Superheroes and mainstream comics addendum: Diamond sales

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Updated on December 10, 2021

The Walking Dead #1
Art by Tony Moore.

Here’s an addendum to the previous post about how “mainstream” superheroes are: Diamond sales. Diamond, the monopoly distributor to comic book stores, offers general rankings for comic book store sales of both floppy single-issue comics and trade paperbacks.

For 2011, the top 10 ranking single-issue comics:

  1. Justice League #1
  2. Batman #1
  3. Action Comics #1
  4. Justice League #2
  5. Batman #2
  6. Ultimate Comics Spider-Man #160
  7. Green Lantern #1
  8. Justice League #3
  9. Action Comics #2
  10. Detective Comics #1

Between the “New 52” reboot and comic book shops being superhero books’ main lifeblood, not a surprise DC and Marvel dominate the top 10… or, looking down the list, the top *100.* Still, given this was a major reboot by DC, the individual sales figures aren’t overly typical. JL #1 sold at least 360,000 copies, while Batman #1 and Action #1 sold 250,000 copies, making them colossal hits by single-issue comic standards. Yes, those are extremely high numbers for single-issue comics; usually, anything above 100,000 is deemed a major hit.

By comparison, “Cat Fancy” magazine’s circulation numbers are (on average) 233,500 a month. Yes, despite his massive popularity in other media (and a highly devoted fan base), Batman’s lucky to even match or (for issue #1 above) narrowly beat a typical magazine aimed at cat owners. (Catwoman would be thrilled…)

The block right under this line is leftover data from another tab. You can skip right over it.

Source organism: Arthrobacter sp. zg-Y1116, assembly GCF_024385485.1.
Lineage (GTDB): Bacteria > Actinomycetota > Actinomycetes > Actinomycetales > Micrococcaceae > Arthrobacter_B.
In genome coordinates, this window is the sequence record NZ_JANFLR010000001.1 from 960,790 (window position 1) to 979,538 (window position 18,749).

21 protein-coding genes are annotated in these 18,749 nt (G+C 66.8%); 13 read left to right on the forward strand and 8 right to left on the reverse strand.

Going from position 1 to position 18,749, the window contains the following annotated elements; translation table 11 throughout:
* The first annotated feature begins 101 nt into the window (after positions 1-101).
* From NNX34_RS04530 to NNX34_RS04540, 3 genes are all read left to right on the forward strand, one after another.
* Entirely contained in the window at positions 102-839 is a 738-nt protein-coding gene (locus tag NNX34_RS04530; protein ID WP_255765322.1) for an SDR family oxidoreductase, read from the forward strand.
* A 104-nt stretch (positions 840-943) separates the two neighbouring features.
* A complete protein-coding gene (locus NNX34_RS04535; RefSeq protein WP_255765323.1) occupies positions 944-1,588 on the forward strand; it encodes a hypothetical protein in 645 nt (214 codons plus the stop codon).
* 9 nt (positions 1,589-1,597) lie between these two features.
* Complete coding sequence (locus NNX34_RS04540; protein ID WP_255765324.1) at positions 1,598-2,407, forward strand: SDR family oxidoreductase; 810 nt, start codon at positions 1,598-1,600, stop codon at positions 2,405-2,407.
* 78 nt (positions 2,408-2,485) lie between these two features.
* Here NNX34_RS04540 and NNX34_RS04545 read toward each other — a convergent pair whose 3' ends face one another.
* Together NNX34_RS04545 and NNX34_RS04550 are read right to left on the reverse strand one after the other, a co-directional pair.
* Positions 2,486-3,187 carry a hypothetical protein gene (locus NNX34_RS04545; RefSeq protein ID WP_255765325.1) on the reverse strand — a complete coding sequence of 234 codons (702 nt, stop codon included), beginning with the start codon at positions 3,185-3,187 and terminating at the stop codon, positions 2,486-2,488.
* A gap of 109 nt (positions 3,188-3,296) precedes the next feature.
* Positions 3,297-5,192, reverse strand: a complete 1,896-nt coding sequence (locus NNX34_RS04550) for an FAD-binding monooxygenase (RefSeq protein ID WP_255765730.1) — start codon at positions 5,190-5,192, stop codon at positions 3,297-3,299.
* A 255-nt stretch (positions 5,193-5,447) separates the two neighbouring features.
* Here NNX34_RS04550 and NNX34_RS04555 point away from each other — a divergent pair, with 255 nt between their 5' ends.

While superheroes dominate single-issue comic sales, the story’s vastly different for the top 10 trade paperbacks:

  1. The Walking Dead, vol. 1
  2. The Walking Dead, vol. 14
  3. League of Extraordinary Gentlemen III Century #2: 1969
  4. The Walking Dead, vol. 15
  5. The Walking Dead, vol. 2
  6. Fables, vol. 15
  7. Batman: Noel (deluxe hardcover)
  8. The Walking Dead, vol. 3
  9. The Walking Dead, vol. 13
  10. Morning Glories, vol. 1

Only one superhero book in the top 10 (a Batman story). Rankings #11-20 show more superhero books (“Dark Knight Returns” at #11, “Batman: Hush” at #12, “Batman: Year One” at #19, and “Blackest Night” at #20), for a total of 5 out of 20 trade paperbacks being superheroes (and near-exclusively Batman).

Thus, based on the above, and the previous comics post, it seems that the only place superheroes dominate comics as a genre saleswise is the single-issue “floppy” comic. And even that’s not exactly as huge a sales presence as it once was.

I’d add digital comics’ sales to all of this, but they refuse to release sales numbers (which doesn’t sound encouraging). That, and I suspect similar patterns are probably present, i.e. lots of single-issue sales going to superheroes, but digital trades largely being of non-superhero material.


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Anthony Dean

Anthony Dean is the owner of Diverse Tech Geek and Diverse Media Notes.

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